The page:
Wallflower is a durational performance that responds to a task we initiated in 2015. Over 12 hours, seven performers try to remember every dance they’ve ever danced. It’s a kind of game. By the end of the last performance, they’d remembered 3,093 dances….
What materialises is a generative sequence of live self-portraits. It’s often funny; sometimes desperate. The performers weave everyday and monumental moments of their lives with lightness, weight, fragility and courage. They perform versions of themselves for the audience. A disarmingly open, often vulnerable performance, Wallflower asks us to question whether what we think we show is what others see. There’s an unspoken dialogue between performers and audience – memories spark memories and as you watch someone else play the game you catch glimpses of yourself. Wallflower needs someone to watch as much as it requires someone to perform….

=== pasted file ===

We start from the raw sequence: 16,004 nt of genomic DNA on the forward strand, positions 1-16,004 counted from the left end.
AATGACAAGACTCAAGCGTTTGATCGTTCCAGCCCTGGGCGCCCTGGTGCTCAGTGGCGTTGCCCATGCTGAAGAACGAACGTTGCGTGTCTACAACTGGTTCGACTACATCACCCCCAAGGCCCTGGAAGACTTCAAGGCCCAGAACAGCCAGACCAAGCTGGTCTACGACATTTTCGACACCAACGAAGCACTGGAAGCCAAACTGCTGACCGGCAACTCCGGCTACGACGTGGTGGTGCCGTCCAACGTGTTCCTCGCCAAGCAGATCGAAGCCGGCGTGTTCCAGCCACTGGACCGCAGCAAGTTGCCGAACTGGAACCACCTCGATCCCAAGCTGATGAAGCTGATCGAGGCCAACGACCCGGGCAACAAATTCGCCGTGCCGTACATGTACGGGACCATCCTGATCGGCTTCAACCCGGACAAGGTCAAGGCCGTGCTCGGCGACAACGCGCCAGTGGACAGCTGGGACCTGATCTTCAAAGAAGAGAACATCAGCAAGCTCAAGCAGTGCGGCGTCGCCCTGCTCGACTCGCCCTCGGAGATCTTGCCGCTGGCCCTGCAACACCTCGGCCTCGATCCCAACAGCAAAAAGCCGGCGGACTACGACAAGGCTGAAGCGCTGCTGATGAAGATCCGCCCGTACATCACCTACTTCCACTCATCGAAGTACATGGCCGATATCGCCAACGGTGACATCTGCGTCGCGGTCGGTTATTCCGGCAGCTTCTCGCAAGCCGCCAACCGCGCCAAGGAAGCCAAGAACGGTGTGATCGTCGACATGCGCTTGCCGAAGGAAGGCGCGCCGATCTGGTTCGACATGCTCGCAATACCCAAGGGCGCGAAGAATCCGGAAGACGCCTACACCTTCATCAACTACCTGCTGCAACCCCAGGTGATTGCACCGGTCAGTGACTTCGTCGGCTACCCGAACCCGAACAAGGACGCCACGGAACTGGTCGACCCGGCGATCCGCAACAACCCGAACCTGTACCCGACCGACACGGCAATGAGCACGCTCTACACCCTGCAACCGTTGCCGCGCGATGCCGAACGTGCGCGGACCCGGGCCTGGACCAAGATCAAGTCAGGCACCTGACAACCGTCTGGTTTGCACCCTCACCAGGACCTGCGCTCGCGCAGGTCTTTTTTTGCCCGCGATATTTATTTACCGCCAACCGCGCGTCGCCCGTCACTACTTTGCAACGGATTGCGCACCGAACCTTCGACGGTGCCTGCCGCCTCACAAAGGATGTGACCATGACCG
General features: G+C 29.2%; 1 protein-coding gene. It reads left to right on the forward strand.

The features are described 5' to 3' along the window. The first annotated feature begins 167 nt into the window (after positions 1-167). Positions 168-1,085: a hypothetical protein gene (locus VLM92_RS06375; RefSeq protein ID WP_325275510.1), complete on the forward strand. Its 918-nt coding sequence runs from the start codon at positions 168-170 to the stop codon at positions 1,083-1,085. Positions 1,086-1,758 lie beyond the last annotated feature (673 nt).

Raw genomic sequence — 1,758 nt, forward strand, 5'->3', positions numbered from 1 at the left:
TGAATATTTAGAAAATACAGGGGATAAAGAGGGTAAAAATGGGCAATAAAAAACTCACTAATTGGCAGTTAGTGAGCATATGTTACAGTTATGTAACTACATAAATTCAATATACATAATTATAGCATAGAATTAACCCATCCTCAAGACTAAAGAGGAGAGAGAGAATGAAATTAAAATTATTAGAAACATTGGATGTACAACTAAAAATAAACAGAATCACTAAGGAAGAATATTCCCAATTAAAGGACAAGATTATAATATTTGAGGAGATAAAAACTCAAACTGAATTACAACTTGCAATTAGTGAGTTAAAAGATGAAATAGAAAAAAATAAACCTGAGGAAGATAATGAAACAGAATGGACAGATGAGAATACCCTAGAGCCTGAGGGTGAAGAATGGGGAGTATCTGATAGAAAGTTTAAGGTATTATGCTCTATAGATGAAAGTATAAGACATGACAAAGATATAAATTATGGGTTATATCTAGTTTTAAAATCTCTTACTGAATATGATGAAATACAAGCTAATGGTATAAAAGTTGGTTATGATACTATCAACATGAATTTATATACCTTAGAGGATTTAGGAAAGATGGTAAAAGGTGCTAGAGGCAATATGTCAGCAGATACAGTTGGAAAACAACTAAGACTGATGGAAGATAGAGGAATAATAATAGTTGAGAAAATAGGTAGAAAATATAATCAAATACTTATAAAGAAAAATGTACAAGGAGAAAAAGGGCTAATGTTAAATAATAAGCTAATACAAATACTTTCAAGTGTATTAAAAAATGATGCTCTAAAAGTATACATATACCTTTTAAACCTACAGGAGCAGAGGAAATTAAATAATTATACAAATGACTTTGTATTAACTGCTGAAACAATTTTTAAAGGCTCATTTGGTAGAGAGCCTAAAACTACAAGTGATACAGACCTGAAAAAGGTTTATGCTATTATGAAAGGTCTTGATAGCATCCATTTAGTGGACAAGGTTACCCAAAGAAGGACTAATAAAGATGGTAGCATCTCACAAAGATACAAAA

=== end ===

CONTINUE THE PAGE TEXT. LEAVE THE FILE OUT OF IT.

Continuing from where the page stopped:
Wallflower is a piece about dance and dancing and the mind’s relationship with the body; it confronts the nature of memory, the act of remembering and the formation of identity. Definitive notions of dance stretch to collapse as the performers move into exhaustion. The audience comes and goes; a handful remain throughout. A written and drawn archive of past dances is exhibited alongside the performance.
We can’t imagine an end to Wallflower. With every performance it grows, shifts, loops, fragments and gets richer – an insistent process of becoming; never settling, never standing still. A bit like real life.